A couple of weeks ago I wrote, “If this selloff turns into a 10% decline, it would be the second such correction within eight months, which I fear would mean this nearly decade-old bull market is really in trouble.”
My reasoning: This was such a rare event (over the past 30 years it has happened only once, and never after a long bull run) that I could no longer assume the stock market would come roaring back.
Monday’s wild swings in share prices ultimately drove the Dow Jones Industrial Average
to an 8.9% decline from its early October all-time closing high and the S&P 500
to a 9.9% drop from its Sept. 20 peak. The Nasdaq Composite Index
and the small-cap Russell 2000
off 13.1% and 15.1%, respectively, from their late August peaks, are comfortably within correction territory.
What bothers me most is that some of the previous biggest gainers are trailing badly, while economically sensitive sectors have sold off dramatically, and bellwether home builders’ stocks are already deep in a bear market.
This selloff comes as GDP growth is strong and earnings are so far registering their third consecutive quarter of above-20% annual growth. That could mean all the good news from the 2017 tax cuts already is in the price of stocks, leaving investors searching for a new catalyst to drive the market higher.
Let’s start with the leaders that have become laggards. Since hitting their all-time highs earlier this year, Facebook’s shares
and fellow FAANG Netflix
have plummeted about one-third from their peaks. Google parent Alphabet
which have plummeted 20% and 25%, respectively, from their peaks, have also crossed the bear-market threshold, widely defined as down 20% or more from a recent high. Among the FAANGs, only Apple
which has sustained a 8.5% decline from its all-time high, has not yet moved into even correction territory.
The FAANGs’ comeuppance was long overdue. What’s more disturbing is the huge decline in economically sensitive sectors. At Monday’s close, the SPDR S&P Homebuilders ETF
was down more than 30% from its January all-time high. Home builders never recovered from the early 2018 correction and kept falling instead of rebounding to new all-time highs.
Other cyclical stocks have been pummeled. The S&P 500 Airlines index
has fallen 19% since its early January peak, and the bellwether Dow Jones Transportation Average
is off 14.5%. The S&P 500 Automobiles & Components Industry Group Total Return index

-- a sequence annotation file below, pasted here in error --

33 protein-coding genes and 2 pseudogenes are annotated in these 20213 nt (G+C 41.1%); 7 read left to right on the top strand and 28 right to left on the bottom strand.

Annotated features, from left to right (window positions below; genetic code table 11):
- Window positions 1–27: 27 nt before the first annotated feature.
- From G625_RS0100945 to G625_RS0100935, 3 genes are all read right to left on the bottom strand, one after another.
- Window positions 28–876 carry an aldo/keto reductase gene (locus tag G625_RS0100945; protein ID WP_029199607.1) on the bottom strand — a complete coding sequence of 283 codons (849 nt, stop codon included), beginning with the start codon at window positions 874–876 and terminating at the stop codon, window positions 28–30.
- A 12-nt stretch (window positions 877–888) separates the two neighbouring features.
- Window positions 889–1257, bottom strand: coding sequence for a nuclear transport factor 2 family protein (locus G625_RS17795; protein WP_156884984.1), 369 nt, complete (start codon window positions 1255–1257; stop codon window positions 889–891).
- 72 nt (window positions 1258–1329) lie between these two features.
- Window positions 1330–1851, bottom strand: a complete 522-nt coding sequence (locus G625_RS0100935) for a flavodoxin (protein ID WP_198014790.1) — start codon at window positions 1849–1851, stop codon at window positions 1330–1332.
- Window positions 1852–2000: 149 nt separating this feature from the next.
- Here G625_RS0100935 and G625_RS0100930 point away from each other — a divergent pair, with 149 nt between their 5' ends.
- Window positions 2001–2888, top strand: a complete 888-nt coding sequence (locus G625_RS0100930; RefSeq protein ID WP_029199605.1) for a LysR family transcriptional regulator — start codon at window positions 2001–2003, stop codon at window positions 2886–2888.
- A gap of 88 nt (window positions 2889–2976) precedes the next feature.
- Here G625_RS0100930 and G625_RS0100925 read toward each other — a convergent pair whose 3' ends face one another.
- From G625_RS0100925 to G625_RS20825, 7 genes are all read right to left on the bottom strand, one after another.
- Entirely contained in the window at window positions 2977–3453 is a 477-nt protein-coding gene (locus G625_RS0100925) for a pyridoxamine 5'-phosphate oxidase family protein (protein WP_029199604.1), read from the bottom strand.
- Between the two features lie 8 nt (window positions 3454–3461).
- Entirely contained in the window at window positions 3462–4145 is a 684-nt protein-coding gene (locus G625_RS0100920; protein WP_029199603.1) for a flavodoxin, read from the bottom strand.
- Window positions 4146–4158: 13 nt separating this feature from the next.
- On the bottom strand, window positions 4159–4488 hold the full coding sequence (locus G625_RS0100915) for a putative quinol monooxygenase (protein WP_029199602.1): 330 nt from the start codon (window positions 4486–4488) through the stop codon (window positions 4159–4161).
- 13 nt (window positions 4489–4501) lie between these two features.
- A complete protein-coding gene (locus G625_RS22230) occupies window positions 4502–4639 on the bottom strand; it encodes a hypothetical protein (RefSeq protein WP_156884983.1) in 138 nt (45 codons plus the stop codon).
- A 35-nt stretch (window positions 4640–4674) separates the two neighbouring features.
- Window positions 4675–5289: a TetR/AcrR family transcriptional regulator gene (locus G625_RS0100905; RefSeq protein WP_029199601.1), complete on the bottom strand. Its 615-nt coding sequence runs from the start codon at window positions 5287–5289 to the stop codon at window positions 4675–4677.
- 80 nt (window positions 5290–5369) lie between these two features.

lost one-third of its value before a little bounce last week.
Sectors that historically have done well later in a recovery also have sold off big from the all-time highs hit earlier this year. The Materials Select Sector SPDR ETF
is down around 20% from its all-time high, while the Industrial Select Sector SPDR
is off by about 14%. Even the Financial Select Sector SPDR ETF
which is supposed to benefit from rising interest rates, has lost 15% of its value from its 2018 peak.
So, if technology is lagging, economically sensitive sectors are in or near bear markets, and late-cycle sectors are also reeling, where will the leadership for the next move up come from? Consumer staples? Utilities? Get the picture?
This all comes as the economy is growing strongly and unemployment is at 3.7%, nearly a 50-year low. I’ve written here before that a cyclically low unemployment rate is often a harbinger of bear markets and recessions. You can never say for sure that the current unemployment rate is going to be THE lowest, but how much better can things get?
Indeed, the latest GDP report may show that the economy has peaked. Growth was a robust annual 3.5% in the third quarter, the Commerce Department reported, but that was down from the second quarter’s 4.2%.
But business investment—the entire false rationale for last year’s tax cuts for the rich and big corporations—rose by only 0.8 percentage points. And poor trade numbers may have cut GDP growth by 1.78 percentage points, trade’s largest negative contribution to GDP growth in 33 years. Sorry, Trumpkins, but the tax cuts aren’t delivering as advertised and the president’s trade wars are shooting the economy in the foot.
Which brings us to earnings and interest rates. Although nearly half of S&P 500 companies have reported, and 77% of them have topped Wall Street’s earnings estimates, according to FactSet Research, stocks are selling off. Clearly, investors already are asking what will you do for me next year? As the Federal Reserve continues to raise short-term interest rates and as yields on 10-year Treasury notes
have settled above 3% and look poised to move higher, investors are faced with rising rates and lower earnings growth next year. No wonder they’ve been selling.
We’ll probably see some strong rebounds, but stocks have big hurdles to climb before they give investors the “all-clear” signal. I don’t know if we’ll have another recession and bear market or if stocks will just post lower returns over the next decade, but something fundamental has changed and I’m worried.
Howard R. Gold is a MarketWatch columnist and founder and editor of GoldenEgg Investing, which offers exclusive market commentary and simple, low-cost, low-risk retirement investing plans. Follow him on Twitter @howardrgold.
Source : MTV